You won’t use Photoshop for long before realizing the Pen tool is essential. You can’t get away from using the Pen tool when learning intermediate editing techniques like photo composites.
Today, we’ll talk you through how to use the Pen tool in Photoshop. I will explain all its functions and then give you quick step-by-step instructions on making a path and a shape. You will know how to tackle complex Photoshop edits with the Pen tool by the end of the article.
What is the Pen Tool In Photoshop?
The Pen tool in Photoshop is a path creator. It allows us to create accurate, detailed selections and cutouts of any image section you wish.
The Pen tool works by placing different anchor points to trace an object accurately. We can change the curvature of each anchor point by clicking and dragging from a new anchor point.
The Pen tool is the most accurate selection tool because we can set the parameters and get as detailed as we wish. It can be a laborious process but quickly creating paths becomes second nature.
Where is the Pen Tool in Photoshop?
We can find the pen tool in the left toolbar in your Photoshop program.
4 Variations of the Photoshop Pen Tool
There are four variations of the standard Pen tool and specific options to edit your existing paths:
- Freeform Pen tool—is a simplified version of the standard pen tool. It allows us to draw a path while holding down our click. After releasing our click, we have a path with anchor points spaced throughout. This is useful for quick, messy selections where accuracy is not an issue.
- Add Anchor Point tool—to edit an existing path.
- Delete Anchor Point tool—to edit an existing path.
- Convert Point tool—allows us to modify a set anchor point from your selected path. We can change the curvature going to or from that anchor point.
Note—there is also a Curvature Pen tool in the newest release of Photoshop. Plus, we can enable a Content-Aware Pen tool by going to Photoshop > Preferences > Technology Previews. But the latter is still in testing and can be a bit tricky.
Pen Tool Shape and Path Modes
The Pen tool can either make a path or shape. Alternate between the two in the top toolbar after selecting the Pen tool.
A path is the boundary line on our image when we make selections. It has anchor points on both ends and can be straight or curved. The Path mode does not leave any actual lines over your photograph.
A shape is a new visual form automatically created as we put down your path and anchor points. We can dictate both the stroke (outline) and the fill of the shape you are constructing with the Shape mode.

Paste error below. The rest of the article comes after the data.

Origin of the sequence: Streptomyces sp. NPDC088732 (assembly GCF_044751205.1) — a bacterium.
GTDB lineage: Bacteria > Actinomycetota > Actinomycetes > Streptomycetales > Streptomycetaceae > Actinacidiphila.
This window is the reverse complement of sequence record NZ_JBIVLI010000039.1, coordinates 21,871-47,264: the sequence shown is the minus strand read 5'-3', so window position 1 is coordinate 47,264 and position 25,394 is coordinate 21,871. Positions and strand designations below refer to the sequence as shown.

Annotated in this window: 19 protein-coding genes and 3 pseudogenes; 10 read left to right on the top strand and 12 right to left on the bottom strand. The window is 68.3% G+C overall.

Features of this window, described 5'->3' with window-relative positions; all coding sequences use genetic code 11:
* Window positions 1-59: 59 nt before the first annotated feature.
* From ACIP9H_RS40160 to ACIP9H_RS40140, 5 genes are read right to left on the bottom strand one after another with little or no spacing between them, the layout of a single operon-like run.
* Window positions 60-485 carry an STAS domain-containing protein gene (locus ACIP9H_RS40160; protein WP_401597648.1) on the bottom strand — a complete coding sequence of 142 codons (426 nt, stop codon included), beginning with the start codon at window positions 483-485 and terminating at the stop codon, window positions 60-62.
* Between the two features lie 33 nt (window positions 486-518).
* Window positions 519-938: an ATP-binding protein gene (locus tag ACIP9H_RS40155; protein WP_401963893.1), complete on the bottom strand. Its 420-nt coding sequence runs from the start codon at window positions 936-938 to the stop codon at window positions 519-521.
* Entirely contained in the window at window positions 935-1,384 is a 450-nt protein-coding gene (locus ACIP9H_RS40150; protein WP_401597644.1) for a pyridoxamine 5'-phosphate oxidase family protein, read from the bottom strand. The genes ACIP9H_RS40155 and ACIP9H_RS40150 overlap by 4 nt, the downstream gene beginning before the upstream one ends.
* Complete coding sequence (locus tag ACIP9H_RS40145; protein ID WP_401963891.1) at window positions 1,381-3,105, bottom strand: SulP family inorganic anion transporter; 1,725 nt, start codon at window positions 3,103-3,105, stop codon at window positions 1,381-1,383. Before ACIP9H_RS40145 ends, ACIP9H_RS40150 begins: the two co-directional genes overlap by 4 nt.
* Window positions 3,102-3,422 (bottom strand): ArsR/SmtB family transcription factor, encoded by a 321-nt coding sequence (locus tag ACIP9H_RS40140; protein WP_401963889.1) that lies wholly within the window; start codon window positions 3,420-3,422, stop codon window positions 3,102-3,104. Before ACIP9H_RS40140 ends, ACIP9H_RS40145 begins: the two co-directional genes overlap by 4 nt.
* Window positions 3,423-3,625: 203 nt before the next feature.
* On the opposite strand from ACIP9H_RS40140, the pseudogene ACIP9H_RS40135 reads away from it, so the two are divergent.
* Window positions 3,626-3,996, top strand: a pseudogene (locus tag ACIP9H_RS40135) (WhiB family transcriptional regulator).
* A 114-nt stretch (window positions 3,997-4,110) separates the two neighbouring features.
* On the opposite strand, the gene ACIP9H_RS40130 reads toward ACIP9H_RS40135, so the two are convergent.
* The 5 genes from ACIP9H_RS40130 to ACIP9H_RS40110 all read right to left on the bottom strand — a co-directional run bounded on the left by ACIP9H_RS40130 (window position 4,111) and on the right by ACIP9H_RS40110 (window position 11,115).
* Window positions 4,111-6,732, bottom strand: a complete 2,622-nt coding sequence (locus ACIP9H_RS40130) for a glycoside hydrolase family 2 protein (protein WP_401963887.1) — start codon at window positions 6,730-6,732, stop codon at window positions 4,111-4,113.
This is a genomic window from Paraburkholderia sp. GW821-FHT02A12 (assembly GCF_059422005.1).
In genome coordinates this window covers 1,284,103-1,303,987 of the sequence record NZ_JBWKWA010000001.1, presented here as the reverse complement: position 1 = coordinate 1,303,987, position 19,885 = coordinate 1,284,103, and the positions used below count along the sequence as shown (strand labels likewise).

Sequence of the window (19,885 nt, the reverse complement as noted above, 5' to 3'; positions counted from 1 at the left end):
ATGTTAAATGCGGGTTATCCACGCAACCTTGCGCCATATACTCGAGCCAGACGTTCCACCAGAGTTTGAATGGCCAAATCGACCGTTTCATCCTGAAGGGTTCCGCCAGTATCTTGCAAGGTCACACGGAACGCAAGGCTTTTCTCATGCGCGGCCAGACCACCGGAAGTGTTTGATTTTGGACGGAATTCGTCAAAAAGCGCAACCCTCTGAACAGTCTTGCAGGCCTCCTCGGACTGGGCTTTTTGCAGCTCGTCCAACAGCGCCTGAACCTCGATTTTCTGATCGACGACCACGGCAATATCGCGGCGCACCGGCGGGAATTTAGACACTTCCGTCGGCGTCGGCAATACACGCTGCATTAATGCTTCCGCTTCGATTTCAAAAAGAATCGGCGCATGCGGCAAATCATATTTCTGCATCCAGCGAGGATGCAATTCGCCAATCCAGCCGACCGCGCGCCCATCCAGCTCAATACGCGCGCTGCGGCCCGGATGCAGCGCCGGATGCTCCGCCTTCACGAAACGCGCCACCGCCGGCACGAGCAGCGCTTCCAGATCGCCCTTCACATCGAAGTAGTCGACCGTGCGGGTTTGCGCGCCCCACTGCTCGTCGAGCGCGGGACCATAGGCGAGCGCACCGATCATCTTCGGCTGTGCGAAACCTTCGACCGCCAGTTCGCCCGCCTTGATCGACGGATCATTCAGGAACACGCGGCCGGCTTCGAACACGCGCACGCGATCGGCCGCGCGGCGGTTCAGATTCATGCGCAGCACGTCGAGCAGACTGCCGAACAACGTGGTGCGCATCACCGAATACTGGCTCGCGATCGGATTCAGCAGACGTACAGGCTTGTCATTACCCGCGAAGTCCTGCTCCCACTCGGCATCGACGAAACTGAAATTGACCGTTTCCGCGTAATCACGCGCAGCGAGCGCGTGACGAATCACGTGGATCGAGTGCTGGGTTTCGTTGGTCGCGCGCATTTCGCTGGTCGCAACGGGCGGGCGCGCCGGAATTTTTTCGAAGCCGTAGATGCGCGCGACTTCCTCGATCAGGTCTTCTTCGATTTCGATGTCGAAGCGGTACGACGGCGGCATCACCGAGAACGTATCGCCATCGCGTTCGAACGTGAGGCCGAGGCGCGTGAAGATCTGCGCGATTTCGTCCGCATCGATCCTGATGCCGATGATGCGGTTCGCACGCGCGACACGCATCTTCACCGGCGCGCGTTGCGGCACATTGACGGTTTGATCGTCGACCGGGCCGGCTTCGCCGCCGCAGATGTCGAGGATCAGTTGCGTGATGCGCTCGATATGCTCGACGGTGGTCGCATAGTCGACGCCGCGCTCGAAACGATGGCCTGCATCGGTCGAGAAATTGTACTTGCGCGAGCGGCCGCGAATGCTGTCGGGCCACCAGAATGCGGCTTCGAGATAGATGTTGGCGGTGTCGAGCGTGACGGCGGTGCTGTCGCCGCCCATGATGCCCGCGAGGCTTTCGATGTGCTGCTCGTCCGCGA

In Path mode, there is an option that looks like two overlapping squares. We also see this when we start drawing a shape. Use this to combine different forms into the same selection. This is extremely useful when working on a detailed section of a photograph.
How to Use the Pen Tool to Create a Path
The standard Pen tool allows us to trace around a subject with tremendous accuracy. It can seem a bit slow and tedious initially. But it is a valuable skill to master. Also, we don’t have to worry too much about messing up because we can always go back and edit the path.
Step 1: Set Up the Pen Tool for a Path
First, select the Pen tool. Next, go to the top toolbar to choose the Path option.
Step 2: Create a Straight Line Path Segment
Now, let’s zoom into our subject (Ctrl/Command+). We can be at different zoom lengths depending on how big and complex our subject is. I recommend creating a path in at least 100% zoom. The more zoomed in, the more accurate and detailed we can be. Click where you want your first anchor point.
Next, trace an imaginary line along the edge of your selected subject. Before the path changes, click to put down another anchor point. Photoshop creates a straight line.
Step 3: Create a Curved Path Segment
Straight lines are pretty easy to make. Curves are a lot trickier. When approaching a curve, make sure the last anchor point sits before it takes place.
Next, click where you want the next anchor point. But before releasing the click, drag the selection around (and don’t let go). This creates a reference line from our last anchor point to our new one and another equidistant reference line. We call the two sections of the reference line “handles.”